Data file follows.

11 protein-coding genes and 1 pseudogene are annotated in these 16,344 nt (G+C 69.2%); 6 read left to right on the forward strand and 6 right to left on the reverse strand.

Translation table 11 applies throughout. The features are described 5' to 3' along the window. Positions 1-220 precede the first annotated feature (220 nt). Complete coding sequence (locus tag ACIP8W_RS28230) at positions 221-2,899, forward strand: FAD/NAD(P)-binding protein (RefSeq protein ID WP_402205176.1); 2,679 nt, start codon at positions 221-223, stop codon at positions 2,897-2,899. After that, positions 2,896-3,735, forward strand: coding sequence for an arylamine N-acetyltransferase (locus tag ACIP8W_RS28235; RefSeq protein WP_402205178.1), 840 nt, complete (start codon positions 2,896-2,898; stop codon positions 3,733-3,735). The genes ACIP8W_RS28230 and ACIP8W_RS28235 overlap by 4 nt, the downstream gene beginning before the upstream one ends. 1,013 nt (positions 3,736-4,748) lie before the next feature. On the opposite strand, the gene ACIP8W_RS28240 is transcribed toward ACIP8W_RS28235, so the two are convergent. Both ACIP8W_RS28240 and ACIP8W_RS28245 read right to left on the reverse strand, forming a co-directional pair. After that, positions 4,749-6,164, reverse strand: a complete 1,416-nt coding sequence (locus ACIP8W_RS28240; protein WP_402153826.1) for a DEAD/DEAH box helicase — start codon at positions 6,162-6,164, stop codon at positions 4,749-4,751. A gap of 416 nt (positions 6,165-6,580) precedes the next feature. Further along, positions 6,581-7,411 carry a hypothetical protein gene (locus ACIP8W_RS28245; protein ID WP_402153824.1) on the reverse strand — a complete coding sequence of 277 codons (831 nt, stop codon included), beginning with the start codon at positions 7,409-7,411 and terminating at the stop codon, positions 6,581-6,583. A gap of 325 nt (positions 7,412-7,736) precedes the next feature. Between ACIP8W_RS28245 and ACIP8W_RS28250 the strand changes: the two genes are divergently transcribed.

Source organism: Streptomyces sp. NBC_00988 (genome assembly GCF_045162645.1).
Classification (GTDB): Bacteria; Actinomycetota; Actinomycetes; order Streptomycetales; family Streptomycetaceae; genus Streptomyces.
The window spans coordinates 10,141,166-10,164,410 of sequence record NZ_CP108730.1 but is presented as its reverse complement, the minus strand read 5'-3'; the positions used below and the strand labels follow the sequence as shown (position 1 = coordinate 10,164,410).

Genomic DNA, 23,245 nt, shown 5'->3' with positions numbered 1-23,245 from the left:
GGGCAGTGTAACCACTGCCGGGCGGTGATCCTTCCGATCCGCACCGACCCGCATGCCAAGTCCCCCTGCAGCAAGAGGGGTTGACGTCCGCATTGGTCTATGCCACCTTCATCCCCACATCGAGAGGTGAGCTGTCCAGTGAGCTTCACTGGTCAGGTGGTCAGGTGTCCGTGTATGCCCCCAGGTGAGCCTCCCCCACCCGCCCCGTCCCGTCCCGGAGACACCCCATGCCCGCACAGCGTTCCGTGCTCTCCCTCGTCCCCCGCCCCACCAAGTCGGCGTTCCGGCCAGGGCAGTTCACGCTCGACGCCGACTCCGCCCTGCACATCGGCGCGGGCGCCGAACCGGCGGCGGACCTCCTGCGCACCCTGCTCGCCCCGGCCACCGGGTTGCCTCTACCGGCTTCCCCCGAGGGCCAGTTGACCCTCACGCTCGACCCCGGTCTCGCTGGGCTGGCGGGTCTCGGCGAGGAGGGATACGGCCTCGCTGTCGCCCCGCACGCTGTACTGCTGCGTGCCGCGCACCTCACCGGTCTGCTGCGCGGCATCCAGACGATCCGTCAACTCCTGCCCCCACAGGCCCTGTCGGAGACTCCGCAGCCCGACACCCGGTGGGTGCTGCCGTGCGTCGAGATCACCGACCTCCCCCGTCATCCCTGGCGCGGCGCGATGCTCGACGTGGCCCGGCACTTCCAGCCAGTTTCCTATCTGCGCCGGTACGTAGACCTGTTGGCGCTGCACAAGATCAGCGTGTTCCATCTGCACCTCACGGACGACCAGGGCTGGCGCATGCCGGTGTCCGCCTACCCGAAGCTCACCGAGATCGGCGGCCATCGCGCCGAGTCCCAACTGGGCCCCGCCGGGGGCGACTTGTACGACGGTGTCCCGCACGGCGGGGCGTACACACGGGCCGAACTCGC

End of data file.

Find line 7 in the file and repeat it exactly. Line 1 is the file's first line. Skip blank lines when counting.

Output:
GGGCAGTGTAACCACTGCCGGGCGGTGATCCTTCCGATCCGCACCGACCCGCATGCCAAGTCCCCCTGCAGCAAGAGGGGTTGACGTCCGCATTGGTCTATGCCACCTTCATCCCCACATCGAGAGGTGAGCTGTCCAGTGAGCTTCACTGGTCAGGTGGTCAGGTGTCCGTGTATGCCCCCAGGTGAGCCTCCCCCACCCGCCCCGTCCCGTCCCGGAGACACCCCATGCCCGCACAGCGTTCCGTGCTCTCCCTCGTCCCCCGCCCCACCAAGTCGGCGTTCCGGCCAGGGCAGTTCACGCTCGACGCCGACTCCGCCCTGCACATCGGCGCGGGCGCCGAACCGGCGGCGGACCTCCTGCGCACCCTGCTCGCCCCGGCCACCGGGTTGCCTCTACCGGCTTCCCCCGAGGGCCAGTTGACCCTCACGCTCGACCCCGGTCTCGCTGGGCTGGCGGGTCTCGGCGAGGAGGGATACGGCCTCGCTGTCGCCCCGCACGCTGTACTGCTGCGTGCCGCGCACCTCACCGGTCTGCTGCGCGGCATCCAGACGATCCGTCAACTCCTGCCCCCACAGGCCCTGTCGGAGACTCCGCAGCCCGACACCCGGTGGGTGCTGCCGTGCGTCGAGATCACCGACCTCCCCCGTCATCCCTGGCGCGGCGCGATGCTCGACGTGGCCCGGCACTTCCAGCCAGTTTCCTATCTGCGCCGGTACGTAGACCTGTTGGCGCTGCACAAGATCAGCGTGTTCCATCTGCACCTCACGGACGACCAGGGCTGGCGCATGCCGGTGTCCGCCTACCCGAAGCTCACCGAGATCGGCGGCCATCGCGCCGAGTCCCAACTGGGCCCCGCCGGGGGCGACTTGTACGACGGTGTCCCGCACGGCGGGGCGTACACACGGGCCGAACTCGC